Gov. Andrew M. Cuomo was quiet on the bill to legalize MMA in New York until earlier this year.
And on Tuesday in Albany, the governor spoke publicly again about becoming the 49th state to legalize the sport. He told the Capitol Pressroom radio program that if state lawmakers continue to promise "significant economic advancement," then they should take MMA "seriously."
“I think we need jobs, I think we need economic activity, especially in upstate New York,” he said. “I think this is a major endeavor that is televised, that is happening all over the country at this point. You’re not going to stop it from happening, and I’m interested in the economic potential for the state.”
Those were the words.
Here are some numbers:
Based on the proposed bill, the state would earn a 3 percent tax on broadcasting rights fees, an amount capped at $50,000.
The state would also earn 8.75 percent tax on ticket sales, which can start as low as $50 and go above $1,000 for prime seats on occasion (those more often, they go as high as $600 or $800).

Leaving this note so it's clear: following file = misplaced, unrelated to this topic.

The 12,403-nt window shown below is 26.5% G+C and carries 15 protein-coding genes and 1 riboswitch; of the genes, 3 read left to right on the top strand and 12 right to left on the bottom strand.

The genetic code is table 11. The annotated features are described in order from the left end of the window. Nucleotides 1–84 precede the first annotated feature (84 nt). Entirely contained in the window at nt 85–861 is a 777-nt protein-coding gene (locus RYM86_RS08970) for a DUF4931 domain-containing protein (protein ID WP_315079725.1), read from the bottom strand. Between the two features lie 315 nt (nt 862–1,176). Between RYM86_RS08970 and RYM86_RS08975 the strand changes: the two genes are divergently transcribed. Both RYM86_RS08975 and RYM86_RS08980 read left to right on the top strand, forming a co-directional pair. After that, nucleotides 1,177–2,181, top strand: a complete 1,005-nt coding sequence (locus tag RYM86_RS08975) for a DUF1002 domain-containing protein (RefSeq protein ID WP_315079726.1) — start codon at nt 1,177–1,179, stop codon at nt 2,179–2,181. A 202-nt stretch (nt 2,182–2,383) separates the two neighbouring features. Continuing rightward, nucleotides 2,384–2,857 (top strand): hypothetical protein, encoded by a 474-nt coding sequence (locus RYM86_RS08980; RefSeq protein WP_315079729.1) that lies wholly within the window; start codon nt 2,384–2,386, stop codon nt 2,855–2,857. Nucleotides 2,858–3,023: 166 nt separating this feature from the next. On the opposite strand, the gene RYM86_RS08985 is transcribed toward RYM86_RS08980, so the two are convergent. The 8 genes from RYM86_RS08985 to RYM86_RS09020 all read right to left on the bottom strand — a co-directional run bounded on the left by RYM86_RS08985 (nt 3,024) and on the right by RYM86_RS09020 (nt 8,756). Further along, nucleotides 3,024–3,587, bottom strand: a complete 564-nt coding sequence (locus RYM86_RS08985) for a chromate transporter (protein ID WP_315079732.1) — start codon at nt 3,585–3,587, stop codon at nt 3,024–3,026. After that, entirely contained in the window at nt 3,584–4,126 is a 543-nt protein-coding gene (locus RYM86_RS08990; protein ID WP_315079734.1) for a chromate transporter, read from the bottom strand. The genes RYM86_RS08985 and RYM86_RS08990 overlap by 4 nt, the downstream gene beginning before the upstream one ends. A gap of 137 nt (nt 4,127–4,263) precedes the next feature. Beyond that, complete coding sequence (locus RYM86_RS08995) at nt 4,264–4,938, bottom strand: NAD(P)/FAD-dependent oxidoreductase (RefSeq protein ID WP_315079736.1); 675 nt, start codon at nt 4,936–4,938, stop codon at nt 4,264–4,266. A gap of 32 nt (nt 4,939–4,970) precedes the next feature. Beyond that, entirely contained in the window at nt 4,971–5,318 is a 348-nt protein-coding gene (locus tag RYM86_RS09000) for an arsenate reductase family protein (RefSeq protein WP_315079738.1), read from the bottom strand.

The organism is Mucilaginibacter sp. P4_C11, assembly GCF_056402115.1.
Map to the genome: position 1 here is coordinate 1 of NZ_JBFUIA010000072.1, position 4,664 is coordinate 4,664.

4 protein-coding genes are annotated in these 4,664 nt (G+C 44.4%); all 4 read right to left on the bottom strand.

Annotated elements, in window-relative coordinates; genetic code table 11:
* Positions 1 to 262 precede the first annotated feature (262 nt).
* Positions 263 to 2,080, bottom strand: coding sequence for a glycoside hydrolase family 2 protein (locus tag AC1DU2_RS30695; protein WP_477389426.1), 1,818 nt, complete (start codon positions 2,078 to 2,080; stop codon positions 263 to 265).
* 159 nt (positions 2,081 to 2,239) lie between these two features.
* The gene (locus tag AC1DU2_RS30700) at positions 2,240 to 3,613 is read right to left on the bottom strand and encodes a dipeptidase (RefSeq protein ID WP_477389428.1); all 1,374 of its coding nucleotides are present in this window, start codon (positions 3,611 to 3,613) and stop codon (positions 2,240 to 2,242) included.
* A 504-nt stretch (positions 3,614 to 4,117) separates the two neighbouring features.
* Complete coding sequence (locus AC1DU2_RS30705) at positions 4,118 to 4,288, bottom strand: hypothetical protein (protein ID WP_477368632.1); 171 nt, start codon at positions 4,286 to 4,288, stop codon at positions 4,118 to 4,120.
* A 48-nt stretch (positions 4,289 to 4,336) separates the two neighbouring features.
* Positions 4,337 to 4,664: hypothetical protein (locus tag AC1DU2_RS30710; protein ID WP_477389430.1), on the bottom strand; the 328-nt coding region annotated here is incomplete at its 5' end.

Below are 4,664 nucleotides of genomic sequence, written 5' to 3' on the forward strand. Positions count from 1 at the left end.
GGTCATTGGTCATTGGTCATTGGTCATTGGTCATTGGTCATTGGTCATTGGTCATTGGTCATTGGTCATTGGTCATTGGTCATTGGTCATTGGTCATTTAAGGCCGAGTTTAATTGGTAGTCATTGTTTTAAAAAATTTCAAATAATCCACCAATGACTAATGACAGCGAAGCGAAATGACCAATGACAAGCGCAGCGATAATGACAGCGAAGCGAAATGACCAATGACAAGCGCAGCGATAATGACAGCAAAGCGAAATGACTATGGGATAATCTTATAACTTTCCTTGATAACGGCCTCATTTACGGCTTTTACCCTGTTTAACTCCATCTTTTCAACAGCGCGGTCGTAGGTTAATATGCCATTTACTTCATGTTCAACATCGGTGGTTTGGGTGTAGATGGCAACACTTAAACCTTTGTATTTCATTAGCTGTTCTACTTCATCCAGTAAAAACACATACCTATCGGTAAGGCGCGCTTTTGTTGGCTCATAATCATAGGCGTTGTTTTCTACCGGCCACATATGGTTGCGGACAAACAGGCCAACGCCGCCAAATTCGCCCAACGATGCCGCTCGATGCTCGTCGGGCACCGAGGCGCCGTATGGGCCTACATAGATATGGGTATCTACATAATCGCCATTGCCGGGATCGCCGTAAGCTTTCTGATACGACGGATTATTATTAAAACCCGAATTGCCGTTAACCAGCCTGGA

UFC 159 is this Saturday at the Prudential Center in Newark, N.J. This is the third time the UFC, the world's biggest promoter of mixed martial arts fights, has gone to the arena since 2010. It is also their fifth event in New Jersey in that same time span (one at the Izod Center in East Rutherford, and one at the Revel in Atlantic City.)
New York State would get that $50,000 in broadcast fees taxes.
If you average the reported gates for the two previous pay-per-view events in Newark, that's a tick above $3 million per. So, hypothetically, let's say UFC 159 does a ticket gate of $3 million. That's $262,500 dollars in sales tax collected by the state.
That means UFC 159 would generate approximately $312,500 in direct revenue for the state. For one event. (Again, this is a "in the ballpark of" figure for the purposes of this post.)
Where the true economic impact is felt, though, is in the 12,000-17,000 fans traveling to the event, staying in hotels, dining, partying, making a weekend out of it. Many a neighboring business profits and profits big. More sales tax revenue. More fees collected at tolls for bridges and tunnels from the local fans. More dollars in the pockets of employees of those business. More spending. All those dollars add up.
Again, this is some rudimentary math meant to give you an idea of what's what. We'll leave it to the real economists to elaborate on the multi-million dollar economic impact.
If you want an in-depth look at the political fight to legalize MMA in New York, read this.